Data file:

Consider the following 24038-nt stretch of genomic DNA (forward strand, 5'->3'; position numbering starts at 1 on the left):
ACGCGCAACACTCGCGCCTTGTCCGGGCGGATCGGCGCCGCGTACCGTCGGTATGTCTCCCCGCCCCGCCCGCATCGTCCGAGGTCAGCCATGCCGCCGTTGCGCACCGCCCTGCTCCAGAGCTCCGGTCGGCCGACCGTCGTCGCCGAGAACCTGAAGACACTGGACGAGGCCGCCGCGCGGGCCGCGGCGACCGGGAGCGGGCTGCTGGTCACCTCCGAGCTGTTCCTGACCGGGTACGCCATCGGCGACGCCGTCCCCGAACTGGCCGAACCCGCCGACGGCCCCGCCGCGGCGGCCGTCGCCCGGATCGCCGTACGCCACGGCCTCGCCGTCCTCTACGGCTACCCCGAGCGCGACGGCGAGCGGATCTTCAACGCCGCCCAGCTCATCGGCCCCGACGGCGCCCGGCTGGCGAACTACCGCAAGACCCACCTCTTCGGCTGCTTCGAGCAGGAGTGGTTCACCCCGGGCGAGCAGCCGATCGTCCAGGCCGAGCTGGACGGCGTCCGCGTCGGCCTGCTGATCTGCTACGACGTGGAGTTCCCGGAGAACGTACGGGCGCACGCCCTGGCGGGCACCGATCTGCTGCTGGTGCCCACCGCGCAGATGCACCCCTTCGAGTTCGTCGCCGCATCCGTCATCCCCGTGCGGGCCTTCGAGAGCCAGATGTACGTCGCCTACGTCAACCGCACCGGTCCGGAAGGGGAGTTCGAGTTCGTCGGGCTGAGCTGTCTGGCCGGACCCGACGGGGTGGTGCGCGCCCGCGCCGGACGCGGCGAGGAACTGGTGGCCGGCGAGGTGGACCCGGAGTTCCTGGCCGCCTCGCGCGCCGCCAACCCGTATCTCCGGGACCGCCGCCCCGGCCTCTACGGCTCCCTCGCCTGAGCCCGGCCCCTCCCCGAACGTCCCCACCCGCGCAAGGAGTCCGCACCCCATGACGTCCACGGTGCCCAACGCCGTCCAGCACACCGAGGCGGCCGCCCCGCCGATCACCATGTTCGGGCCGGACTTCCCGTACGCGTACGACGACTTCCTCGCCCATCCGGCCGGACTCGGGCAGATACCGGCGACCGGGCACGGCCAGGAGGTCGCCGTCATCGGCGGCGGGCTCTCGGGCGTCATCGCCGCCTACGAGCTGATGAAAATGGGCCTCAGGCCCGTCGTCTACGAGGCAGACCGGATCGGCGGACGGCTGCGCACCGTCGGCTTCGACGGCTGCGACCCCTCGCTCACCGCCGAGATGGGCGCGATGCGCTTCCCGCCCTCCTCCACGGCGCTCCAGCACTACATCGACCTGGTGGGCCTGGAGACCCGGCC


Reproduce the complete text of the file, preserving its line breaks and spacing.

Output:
Consider the following 24038-nt stretch of genomic DNA (forward strand, 5'->3'; position numbering starts at 1 on the left):
ACGCGCAACACTCGCGCCTTGTCCGGGCGGATCGGCGCCGCGTACCGTCGGTATGTCTCCCCGCCCCGCCCGCATCGTCCGAGGTCAGCCATGCCGCCGTTGCGCACCGCCCTGCTCCAGAGCTCCGGTCGGCCGACCGTCGTCGCCGAGAACCTGAAGACACTGGACGAGGCCGCCGCGCGGGCCGCGGCGACCGGGAGCGGGCTGCTGGTCACCTCCGAGCTGTTCCTGACCGGGTACGCCATCGGCGACGCCGTCCCCGAACTGGCCGAACCCGCCGACGGCCCCGCCGCGGCGGCCGTCGCCCGGATCGCCGTACGCCACGGCCTCGCCGTCCTCTACGGCTACCCCGAGCGCGACGGCGAGCGGATCTTCAACGCCGCCCAGCTCATCGGCCCCGACGGCGCCCGGCTGGCGAACTACCGCAAGACCCACCTCTTCGGCTGCTTCGAGCAGGAGTGGTTCACCCCGGGCGAGCAGCCGATCGTCCAGGCCGAGCTGGACGGCGTCCGCGTCGGCCTGCTGATCTGCTACGACGTGGAGTTCCCGGAGAACGTACGGGCGCACGCCCTGGCGGGCACCGATCTGCTGCTGGTGCCCACCGCGCAGATGCACCCCTTCGAGTTCGTCGCCGCATCCGTCATCCCCGTGCGGGCCTTCGAGAGCCAGATGTACGTCGCCTACGTCAACCGCACCGGTCCGGAAGGGGAGTTCGAGTTCGTCGGGCTGAGCTGTCTGGCCGGACCCGACGGGGTGGTGCGCGCCCGCGCCGGACGCGGCGAGGAACTGGTGGCCGGCGAGGTGGACCCGGAGTTCCTGGCCGCCTCGCGCGCCGCCAACCCGTATCTCCGGGACCGCCGCCCCGGCCTCTACGGCTCCCTCGCCTGAGCCCGGCCCCTCCCCGAACGTCCCCACCCGCGCAAGGAGTCCGCACCCCATGACGTCCACGGTGCCCAACGCCGTCCAGCACACCGAGGCGGCCGCCCCGCCGATCACCATGTTCGGGCCGGACTTCCCGTACGCGTACGACGACTTCCTCGCCCATCCGGCCGGACTCGGGCAGATACCGGCGACCGGGCACGGCCAGGAGGTCGCCGTCATCGGCGGCGGGCTCTCGGGCGTCATCGCCGCCTACGAGCTGATGAAAATGGGCCTCAGGCCCGTCGTCTACGAGGCAGACCGGATCGGCGGACGGCTGCGCACCGTCGGCTTCGACGGCTGCGACCCCTCGCTCACCGCCGAGATGGGCGCGATGCGCTTCCCGCCCTCCTCCACGGCGCTCCAGCACTACATCGACCTGGTGGGCCTGGAGACCCGGCC